Israeli Arabs prove theyre no longer a loyal minority group

Are the Israeli Arabs a loyal minority, or are they a potentially dangerous subversive element in the heart of the Jewish state?

That question, debated among Israeli Jews for the better part of the past quarter of a century, is hard to answer, for who can tell what lies in the hearts of other men and women?

Enlightened Jewish opinion had it that despite mounting evidence of local Arab participation in Palestinian terrorism in the heart of Israel and the rise of a vociferous Israel-hating Islamic Movement, the overwhelming majority of Israeli Arabs were loyal, and the above phenomena only represented the work of "bad seeds."

The sorry events of the past two weeks have totally demolished whatever basis there may have been for that enlightened opinion. A large minority of Israeli Arabs — apparently including a significant majority of the young males among them — proved that they were ready to resort to the most outrageous violence against any Jew who came their way, not out of frustration over their economic situation, but in clear support of the Palestinian radicals in the territories. These radicals are dedicated not merely to the realization of an independent Palestinian state that would live in peace alongside a Jewish Israel, but to the annihilation of that hated Zionist entity.

The slogans that the rioters shouted, the frenzy with which they attacked anything Jewish or Israeli and the exquisite coordination of their uprising with that of the terrorist Tanzim in the regions are all damning evidence that what we have here is not an understandable eruption of a downtrodden minority. Instead, this is an Arafat-sponsored internal rebellion against Israel.

This evidence is further corroborated by Israeli daily Yediot Achronot's poll last week that found 66 percent of the Israeli Arab population declaring they would clearly support the Palestinian side in any confrontation with Israel; only 13 percent said they would support Israel.

That would explain the really bad news of the uprising in which the overwhelming majority of the Israeli Arabs — first and foremost their 10 Knesset members — made not the slightest effort to rein in the rioters. Either they were too spineless, too terrorized by the anti-Israel radicals in the streets of nearly all Arabs towns and villages, or secretly proud of the rioters, although too cowardly to join them.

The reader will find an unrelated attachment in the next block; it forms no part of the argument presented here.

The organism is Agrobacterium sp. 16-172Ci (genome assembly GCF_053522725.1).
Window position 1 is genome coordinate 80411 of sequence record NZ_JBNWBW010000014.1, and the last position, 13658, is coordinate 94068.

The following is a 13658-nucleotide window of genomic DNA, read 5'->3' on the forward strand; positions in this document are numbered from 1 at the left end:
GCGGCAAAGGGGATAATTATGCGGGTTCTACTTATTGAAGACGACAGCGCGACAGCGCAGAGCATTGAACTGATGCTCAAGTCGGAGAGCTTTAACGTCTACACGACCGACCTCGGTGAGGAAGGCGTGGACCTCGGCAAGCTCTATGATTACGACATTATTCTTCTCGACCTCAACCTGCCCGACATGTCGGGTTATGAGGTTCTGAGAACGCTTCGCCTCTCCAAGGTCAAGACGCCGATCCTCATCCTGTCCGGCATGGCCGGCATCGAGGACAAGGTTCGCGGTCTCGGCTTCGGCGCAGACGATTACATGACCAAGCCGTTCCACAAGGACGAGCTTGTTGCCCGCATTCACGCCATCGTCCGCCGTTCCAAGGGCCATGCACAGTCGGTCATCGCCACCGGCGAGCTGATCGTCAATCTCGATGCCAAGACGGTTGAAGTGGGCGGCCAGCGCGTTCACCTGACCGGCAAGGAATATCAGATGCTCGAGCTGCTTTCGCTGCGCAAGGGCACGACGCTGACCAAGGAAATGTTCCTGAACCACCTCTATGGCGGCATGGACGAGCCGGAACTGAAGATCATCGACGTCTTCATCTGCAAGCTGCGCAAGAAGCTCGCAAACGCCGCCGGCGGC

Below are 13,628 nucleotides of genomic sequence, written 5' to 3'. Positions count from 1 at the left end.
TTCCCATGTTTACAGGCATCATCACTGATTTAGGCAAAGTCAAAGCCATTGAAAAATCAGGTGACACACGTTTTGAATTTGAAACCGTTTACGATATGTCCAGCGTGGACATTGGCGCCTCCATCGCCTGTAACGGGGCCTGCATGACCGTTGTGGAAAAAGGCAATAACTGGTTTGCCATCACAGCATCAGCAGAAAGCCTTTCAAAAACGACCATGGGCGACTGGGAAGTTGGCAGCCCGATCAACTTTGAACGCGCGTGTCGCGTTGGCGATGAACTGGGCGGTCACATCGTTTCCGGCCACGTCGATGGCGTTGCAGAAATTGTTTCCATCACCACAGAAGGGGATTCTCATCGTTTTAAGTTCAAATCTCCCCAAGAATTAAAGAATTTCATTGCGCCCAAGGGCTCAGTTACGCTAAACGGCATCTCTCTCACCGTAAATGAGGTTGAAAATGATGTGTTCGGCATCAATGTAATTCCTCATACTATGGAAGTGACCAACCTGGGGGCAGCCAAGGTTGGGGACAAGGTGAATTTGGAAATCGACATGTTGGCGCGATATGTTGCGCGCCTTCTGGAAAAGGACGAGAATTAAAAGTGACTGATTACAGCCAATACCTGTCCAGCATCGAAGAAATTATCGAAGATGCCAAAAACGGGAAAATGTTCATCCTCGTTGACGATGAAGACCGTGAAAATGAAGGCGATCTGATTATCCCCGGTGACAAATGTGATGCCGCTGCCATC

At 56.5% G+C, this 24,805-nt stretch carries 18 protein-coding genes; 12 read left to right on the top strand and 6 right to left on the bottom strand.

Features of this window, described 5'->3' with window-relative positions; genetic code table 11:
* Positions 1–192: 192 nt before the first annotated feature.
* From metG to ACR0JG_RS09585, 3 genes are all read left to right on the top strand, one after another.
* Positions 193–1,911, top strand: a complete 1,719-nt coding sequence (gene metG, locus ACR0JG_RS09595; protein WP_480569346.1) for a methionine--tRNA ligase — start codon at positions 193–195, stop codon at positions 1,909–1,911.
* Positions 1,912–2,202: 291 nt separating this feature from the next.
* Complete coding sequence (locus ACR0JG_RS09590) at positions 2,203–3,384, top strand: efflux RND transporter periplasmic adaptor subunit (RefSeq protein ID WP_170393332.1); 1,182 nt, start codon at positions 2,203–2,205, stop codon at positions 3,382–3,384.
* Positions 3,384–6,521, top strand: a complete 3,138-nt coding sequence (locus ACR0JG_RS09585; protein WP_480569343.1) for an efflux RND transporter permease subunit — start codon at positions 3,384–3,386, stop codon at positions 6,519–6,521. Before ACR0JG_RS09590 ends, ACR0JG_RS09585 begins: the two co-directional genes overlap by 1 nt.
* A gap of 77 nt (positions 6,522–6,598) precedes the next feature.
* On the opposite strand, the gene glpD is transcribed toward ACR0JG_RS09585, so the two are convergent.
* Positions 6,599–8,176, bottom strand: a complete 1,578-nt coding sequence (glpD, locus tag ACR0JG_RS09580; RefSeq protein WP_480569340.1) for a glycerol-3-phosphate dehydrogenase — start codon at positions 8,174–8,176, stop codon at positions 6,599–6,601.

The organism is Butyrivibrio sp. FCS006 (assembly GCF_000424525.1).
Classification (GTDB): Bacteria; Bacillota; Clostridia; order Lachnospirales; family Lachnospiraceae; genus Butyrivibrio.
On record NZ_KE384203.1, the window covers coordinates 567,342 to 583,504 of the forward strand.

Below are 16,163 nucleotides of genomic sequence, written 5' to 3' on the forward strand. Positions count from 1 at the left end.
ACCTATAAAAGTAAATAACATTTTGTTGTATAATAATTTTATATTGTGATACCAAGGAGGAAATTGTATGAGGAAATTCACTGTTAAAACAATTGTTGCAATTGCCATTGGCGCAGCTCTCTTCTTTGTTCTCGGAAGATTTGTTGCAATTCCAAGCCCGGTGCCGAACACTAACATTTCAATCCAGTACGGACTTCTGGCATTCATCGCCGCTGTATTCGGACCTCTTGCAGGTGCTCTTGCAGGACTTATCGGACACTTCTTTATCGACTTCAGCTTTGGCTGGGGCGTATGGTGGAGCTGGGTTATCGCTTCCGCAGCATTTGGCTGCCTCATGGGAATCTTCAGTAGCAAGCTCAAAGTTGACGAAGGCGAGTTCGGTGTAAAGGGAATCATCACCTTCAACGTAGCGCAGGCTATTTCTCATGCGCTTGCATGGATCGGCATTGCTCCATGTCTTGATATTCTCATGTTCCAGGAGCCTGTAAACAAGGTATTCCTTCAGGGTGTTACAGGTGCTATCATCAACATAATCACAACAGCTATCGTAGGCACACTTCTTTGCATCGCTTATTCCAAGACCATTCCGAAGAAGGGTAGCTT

Did that justify the police shooting down the rioters "like dogs," as Arab spokesmen claimed? Certainly not. But that is not what happened. Vastly outnumbered police first tried normal riot control methods, then tear gas and rubber bullets, and only then, in life-threatening situations, resorted to live fire. As they should have. That police restraint is why there were "only" 10 Arab rioters killed.

In connection with the worst rioting, in Islamic Movement-controlled Umm el-Fahm, it is critical to make the following tragic but unavoidable point: Umm el-Fahm lies on one of the most critical internal security roads in the country, the Wadi Ara road. Every mother and father in this town should be aware that in the case of a future war, if there is the slightest attempt by "innocent" Arab villagers to slow up Israeli reserves rushing to the front, Umm el-Fahm will be razed to the ground, with a massive loss of life.

True, Israel is a democracy, but it is a democracy under threat by an increasingly militant Arab minority. We must henceforward predicate our attitude to that minority on the assumption that it harbors dangerously subversive elements in its midst. Until proven otherwise, Israeli Arabs are not loyal.

It is understandably difficult for most of us, with our memories of being Jewish minorities, to internalize that new reality. But we must do so.

The mind boggles at the fact that until two weeks, Prime Minister Ehud Barak was seriously considering basing a narrow coalition on the mostly subversive 10 Arab Knesset members. What should be done now is to declare the Islamic Movement illegal and dissolve all Arab municipalities headed by Islamic Movement mayors — first and foremost that of Umm el-Fahm.

Much more difficult, but equally essential, is adopting legislation that would withdraw Israeli citizenship from those who declare their foremost allegiance to our Palestinian enemy, and who will refuse to serve in the Israel Defense Force or a parallel national service, which must be developed speedily.

Israeli Arabs may have a "right" to identify with their Palestinian brethren; Israel has even more of a right to take extreme measures to defend itself against its Palestinian and other Arab enemies.